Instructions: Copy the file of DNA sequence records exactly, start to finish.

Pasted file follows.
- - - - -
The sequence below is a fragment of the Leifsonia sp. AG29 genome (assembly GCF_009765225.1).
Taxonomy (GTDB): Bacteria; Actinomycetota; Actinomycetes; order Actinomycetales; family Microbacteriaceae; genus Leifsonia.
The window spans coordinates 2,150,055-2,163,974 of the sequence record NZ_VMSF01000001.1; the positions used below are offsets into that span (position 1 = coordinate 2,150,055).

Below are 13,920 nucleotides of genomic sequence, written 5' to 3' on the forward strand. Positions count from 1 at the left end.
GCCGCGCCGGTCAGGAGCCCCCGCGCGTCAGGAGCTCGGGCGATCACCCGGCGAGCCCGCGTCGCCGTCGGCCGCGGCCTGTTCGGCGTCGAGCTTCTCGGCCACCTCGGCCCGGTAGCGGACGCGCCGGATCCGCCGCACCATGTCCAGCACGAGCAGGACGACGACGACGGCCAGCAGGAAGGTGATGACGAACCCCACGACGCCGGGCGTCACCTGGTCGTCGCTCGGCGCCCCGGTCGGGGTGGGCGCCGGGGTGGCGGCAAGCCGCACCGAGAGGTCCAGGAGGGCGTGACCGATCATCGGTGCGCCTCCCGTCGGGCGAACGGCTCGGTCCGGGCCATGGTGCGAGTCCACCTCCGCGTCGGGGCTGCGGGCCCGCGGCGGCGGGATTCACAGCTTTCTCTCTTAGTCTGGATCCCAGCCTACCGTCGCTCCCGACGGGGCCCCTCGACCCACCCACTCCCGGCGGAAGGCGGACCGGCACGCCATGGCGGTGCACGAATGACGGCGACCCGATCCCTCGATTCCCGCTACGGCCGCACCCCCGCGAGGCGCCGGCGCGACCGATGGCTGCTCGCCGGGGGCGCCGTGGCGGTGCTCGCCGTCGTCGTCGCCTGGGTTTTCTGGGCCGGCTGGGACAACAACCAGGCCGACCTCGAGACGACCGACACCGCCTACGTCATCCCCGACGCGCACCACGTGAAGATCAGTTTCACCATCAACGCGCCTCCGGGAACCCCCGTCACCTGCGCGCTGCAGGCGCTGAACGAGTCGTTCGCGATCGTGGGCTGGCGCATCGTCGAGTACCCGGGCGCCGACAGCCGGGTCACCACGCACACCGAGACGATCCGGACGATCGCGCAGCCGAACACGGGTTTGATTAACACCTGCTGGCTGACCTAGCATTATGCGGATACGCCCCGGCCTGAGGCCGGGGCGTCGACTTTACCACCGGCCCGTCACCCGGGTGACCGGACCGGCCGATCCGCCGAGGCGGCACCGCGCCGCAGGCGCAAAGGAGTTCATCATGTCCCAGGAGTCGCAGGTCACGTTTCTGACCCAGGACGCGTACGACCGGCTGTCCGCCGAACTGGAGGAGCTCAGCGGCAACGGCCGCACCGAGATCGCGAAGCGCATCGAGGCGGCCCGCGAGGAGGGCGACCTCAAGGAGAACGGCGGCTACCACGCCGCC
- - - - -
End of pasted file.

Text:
The sequence below is a fragment of the Leifsonia sp. AG29 genome (assembly GCF_009765225.1).
Taxonomy (GTDB): Bacteria; Actinomycetota; Actinomycetes; order Actinomycetales; family Microbacteriaceae; genus Leifsonia.
The window spans coordinates 2,150,055-2,163,974 of the sequence record NZ_VMSF01000001.1; the positions used below are offsets into that span (position 1 = coordinate 2,150,055).

Below are 13,920 nucleotides of genomic sequence, written 5' to 3' on the forward strand. Positions count from 1 at the left end.
GCCGCGCCGGTCAGGAGCCCCCGCGCGTCAGGAGCTCGGGCGATCACCCGGCGAGCCCGCGTCGCCGTCGGCCGCGGCCTGTTCGGCGTCGAGCTTCTCGGCCACCTCGGCCCGGTAGCGGACGCGCCGGATCCGCCGCACCATGTCCAGCACGAGCAGGACGACGACGACGGCCAGCAGGAAGGTGATGACGAACCCCACGACGCCGGGCGTCACCTGGTCGTCGCTCGGCGCCCCGGTCGGGGTGGGCGCCGGGGTGGCGGCAAGCCGCACCGAGAGGTCCAGGAGGGCGTGACCGATCATCGGTGCGCCTCCCGTCGGGCGAACGGCTCGGTCCGGGCCATGGTGCGAGTCCACCTCCGCGTCGGGGCTGCGGGCCCGCGGCGGCGGGATTCACAGCTTTCTCTCTTAGTCTGGATCCCAGCCTACCGTCGCTCCCGACGGGGCCCCTCGACCCACCCACTCCCGGCGGAAGGCGGACCGGCACGCCATGGCGGTGCACGAATGACGGCGACCCGATCCCTCGATTCCCGCTACGGCCGCACCCCCGCGAGGCGCCGGCGCGACCGATGGCTGCTCGCCGGGGGCGCCGTGGCGGTGCTCGCCGTCGTCGTCGCCTGGGTTTTCTGGGCCGGCTGGGACAACAACCAGGCCGACCTCGAGACGACCGACACCGCCTACGTCATCCCCGACGCGCACCACGTGAAGATCAGTTTCACCATCAACGCGCCTCCGGGAACCCCCGTCACCTGCGCGCTGCAGGCGCTGAACGAGTCGTTCGCGATCGTGGGCTGGCGCATCGTCGAGTACCCGGGCGCCGACAGCCGGGTCACCACGCACACCGAGACGATCCGGACGATCGCGCAGCCGAACACGGGTTTGATTAACACCTGCTGGCTGACCTAGCATTATGCGGATACGCCCCGGCCTGAGGCCGGGGCGTCGACTTTACCACCGGCCCGTCACCCGGGTGACCGGACCGGCCGATCCGCCGAGGCGGCACCGCGCCGCAGGCGCAAAGGAGTTCATCATGTCCCAGGAGTCGCAGGTCACGTTTCTGACCCAGGACGCGTACGACCGGCTGTCCGCCGAACTGGAGGAGCTCAGCGGCAACGGCCGCACCGAGATCGCGAAGCGCATCGAGGCGGCCCGCGAGGAGGGCGACCTCAAGGAGAACGGCGGCTACCACGCCGCC